THINK – Support Families, Not Orphanages

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When we launched our ‘Children Are Not Tourist Attractions’ campaign with the support of UNICEF back in 2011 we hoped it would raise awareness and prompt behavior change in the public in relation to a growing concern in Cambodia, orphanage tourism. The campaign did (and continues to do) just that, having reached over 3 million individuals in the last year alone, generating debate and continuing discussion and coverage in social media forums and online alongside increasing interest from traditional media in print and broadcast.

 

What the campaign also did was to lift the lid to the public on the complexities of the ‘orphanage business’ in Cambodia and elsewhere. The UNICEF and Royal Government of Cambodia (RGC) report ‘With Best Intentions’, published shortly after our campaign launched, laid bare the facts – most children in the increasing number of Cambodian orphanages opened in the last decade were not orphans and did not need to be in institutional care and most of the care institutions were woefully inadequate in providing a duty of care or protection to those children. In fact many of them were being run as profit making businesses, pure and simple. The commodity they were trading in? Children.

 

The RGC is committed to an alternative care approach where family care is primary and institutionalization a final resort for only those children with particular needs or circumstances who cannot be placed elsewhere, yet there is evidence that the numbers of care institutions is continuing to increase, so of course the numbers of children being placed into care unnecessarily must also be increasing. The demand for these children also means that families are being pressurized into giving up their children to a promise of a better future, which, as numerous studies and reports have confirmed over many years simply cannot be provided by institutionalized care, which is actually harmful to children developmentally.

 

How can these organizations continue to proliferate? Very simply, it is down to the generosity of the donors – the public, the foundations, the faith-based organizations who plough millions of dollars annually into supporting a critically flawed and harmful industry, the Cambodian orphanage business.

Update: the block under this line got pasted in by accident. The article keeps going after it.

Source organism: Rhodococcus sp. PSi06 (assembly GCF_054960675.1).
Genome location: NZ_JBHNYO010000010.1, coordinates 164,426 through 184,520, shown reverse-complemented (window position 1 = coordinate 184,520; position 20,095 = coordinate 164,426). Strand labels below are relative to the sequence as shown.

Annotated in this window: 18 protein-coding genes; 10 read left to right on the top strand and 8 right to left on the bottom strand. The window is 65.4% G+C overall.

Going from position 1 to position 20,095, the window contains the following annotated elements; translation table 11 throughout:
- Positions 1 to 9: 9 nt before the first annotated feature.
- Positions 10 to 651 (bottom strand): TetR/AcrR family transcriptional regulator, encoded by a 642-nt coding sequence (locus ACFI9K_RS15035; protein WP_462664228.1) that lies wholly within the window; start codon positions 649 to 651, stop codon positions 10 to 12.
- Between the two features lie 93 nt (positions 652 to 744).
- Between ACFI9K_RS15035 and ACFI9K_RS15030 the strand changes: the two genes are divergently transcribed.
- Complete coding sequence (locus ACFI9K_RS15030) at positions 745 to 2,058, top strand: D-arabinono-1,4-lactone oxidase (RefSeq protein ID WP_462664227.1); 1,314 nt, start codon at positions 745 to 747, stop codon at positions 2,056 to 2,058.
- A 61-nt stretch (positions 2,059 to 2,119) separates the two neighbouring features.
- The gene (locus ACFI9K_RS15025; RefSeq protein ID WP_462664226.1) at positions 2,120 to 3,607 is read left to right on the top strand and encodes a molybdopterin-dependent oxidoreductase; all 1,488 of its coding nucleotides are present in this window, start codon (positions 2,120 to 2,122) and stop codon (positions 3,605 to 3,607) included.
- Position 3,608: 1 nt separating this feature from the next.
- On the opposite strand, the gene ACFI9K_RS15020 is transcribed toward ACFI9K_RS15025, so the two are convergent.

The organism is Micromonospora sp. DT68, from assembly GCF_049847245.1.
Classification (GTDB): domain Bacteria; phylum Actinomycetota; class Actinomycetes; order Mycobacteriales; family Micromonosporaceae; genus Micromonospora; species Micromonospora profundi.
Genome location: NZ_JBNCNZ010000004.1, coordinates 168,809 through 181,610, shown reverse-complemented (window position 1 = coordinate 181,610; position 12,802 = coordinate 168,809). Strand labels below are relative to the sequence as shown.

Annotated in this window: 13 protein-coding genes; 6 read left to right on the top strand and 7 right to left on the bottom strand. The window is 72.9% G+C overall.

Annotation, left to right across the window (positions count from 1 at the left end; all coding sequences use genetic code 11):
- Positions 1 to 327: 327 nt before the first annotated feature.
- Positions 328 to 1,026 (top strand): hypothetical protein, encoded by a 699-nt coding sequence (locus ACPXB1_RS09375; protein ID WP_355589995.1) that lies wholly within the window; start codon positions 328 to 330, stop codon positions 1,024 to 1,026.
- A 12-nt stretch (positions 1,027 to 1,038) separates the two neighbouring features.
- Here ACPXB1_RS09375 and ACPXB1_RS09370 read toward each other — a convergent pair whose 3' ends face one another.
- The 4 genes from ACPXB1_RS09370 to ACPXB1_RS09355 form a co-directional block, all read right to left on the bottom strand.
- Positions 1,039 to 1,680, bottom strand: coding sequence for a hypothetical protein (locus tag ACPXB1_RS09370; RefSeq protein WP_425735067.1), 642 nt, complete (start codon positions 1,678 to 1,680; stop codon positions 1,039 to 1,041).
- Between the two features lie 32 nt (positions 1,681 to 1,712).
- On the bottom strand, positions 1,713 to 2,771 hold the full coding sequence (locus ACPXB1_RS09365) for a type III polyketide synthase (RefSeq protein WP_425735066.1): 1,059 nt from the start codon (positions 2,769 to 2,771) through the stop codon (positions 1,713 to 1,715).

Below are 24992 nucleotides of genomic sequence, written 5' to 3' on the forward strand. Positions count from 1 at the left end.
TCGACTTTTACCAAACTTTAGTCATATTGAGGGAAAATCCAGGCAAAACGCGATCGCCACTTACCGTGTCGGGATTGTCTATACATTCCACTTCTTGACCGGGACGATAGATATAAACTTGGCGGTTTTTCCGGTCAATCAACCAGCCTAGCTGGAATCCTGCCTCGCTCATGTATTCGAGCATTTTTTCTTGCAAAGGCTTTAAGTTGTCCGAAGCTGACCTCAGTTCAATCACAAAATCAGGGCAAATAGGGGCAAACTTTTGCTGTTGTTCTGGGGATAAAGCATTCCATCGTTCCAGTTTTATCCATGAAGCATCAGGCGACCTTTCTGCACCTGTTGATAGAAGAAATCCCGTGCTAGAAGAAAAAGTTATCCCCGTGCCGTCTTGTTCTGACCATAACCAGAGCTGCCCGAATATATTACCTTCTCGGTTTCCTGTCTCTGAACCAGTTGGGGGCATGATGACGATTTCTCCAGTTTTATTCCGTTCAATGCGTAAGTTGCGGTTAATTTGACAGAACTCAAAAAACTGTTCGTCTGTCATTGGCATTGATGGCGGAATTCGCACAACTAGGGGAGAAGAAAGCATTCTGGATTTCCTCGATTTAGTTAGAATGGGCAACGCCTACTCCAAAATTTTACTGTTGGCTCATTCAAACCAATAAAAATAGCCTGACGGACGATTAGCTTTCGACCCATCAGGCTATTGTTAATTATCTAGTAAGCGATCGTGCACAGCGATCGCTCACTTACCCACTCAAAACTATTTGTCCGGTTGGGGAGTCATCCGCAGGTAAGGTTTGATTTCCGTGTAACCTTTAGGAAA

Overwhelmingly, donors have good intentions – but they become disconnected from the reality of the situation, sometimes by very clever manipulation of their feelings and emotions by ‘pity charity’ approaches, sometimes by a lack of understanding of the multiple issues actually surrounding that child they want to help or sponsor. If they knew that their donation could potentially do nine times more good being focused on supporting a family rather than a child in an institution, perhaps they would think again…

 

Think. That word was critical to our first campaign, and it will also be just as crucial to our upcoming campaign, the second phase, launching early 2015 in which we will use strong materials we have developed online, in print and in video to raise awareness of something quite alarming – that your donation to an orphanage may actually be instrumental in creating more ‘orphans’ and of tearing families apart.

Child

Shocking? Yes, but we need people to stop, take stock, and think! Donations to organizations or initiatives that support families to stay together and communities to be productive and economically viable will have a far greater positive impact upon the wellbeing and happiness of the children of Cambodia than keeping these harmful institutions running.

Don’t create more orphans. The world doesn’t need that.

THINK – Support families, not orphanages.

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3 Responses

  1. Geoffrey Mbugua says:

    It’s quite true, orphanages in the past have been instrumental in curbing the orphan crisis, but not in this time and age, people(orphans) need much more to be fully balanced as human beings. Support for food, shelter and education is important but individual care in such institutions is not a common experience. Personally, I am a product of such institutions and I have experienced first hand what it is to live with all the good things except LOVE and a Sense of belonging and later living to this day separated from my blood family. That’s one ofthe reasons I started Goshen Development Group,in Kenya. A children’s and family care program that seeks to help the orphans in a family approach system where we have a centre that provides education and day care services and at their homes we support the guardians with skills and resources so that the family unit can remain and the child can always have a place to call home. Keep up the good work.

  2. George Nyarienga says:

    it indeed agood idea to support families so as to end the source of orphans

  3. Carl Freer says:

    Good Idea ! You really think very different to support families instead of orphanages. Keep it up 🙂

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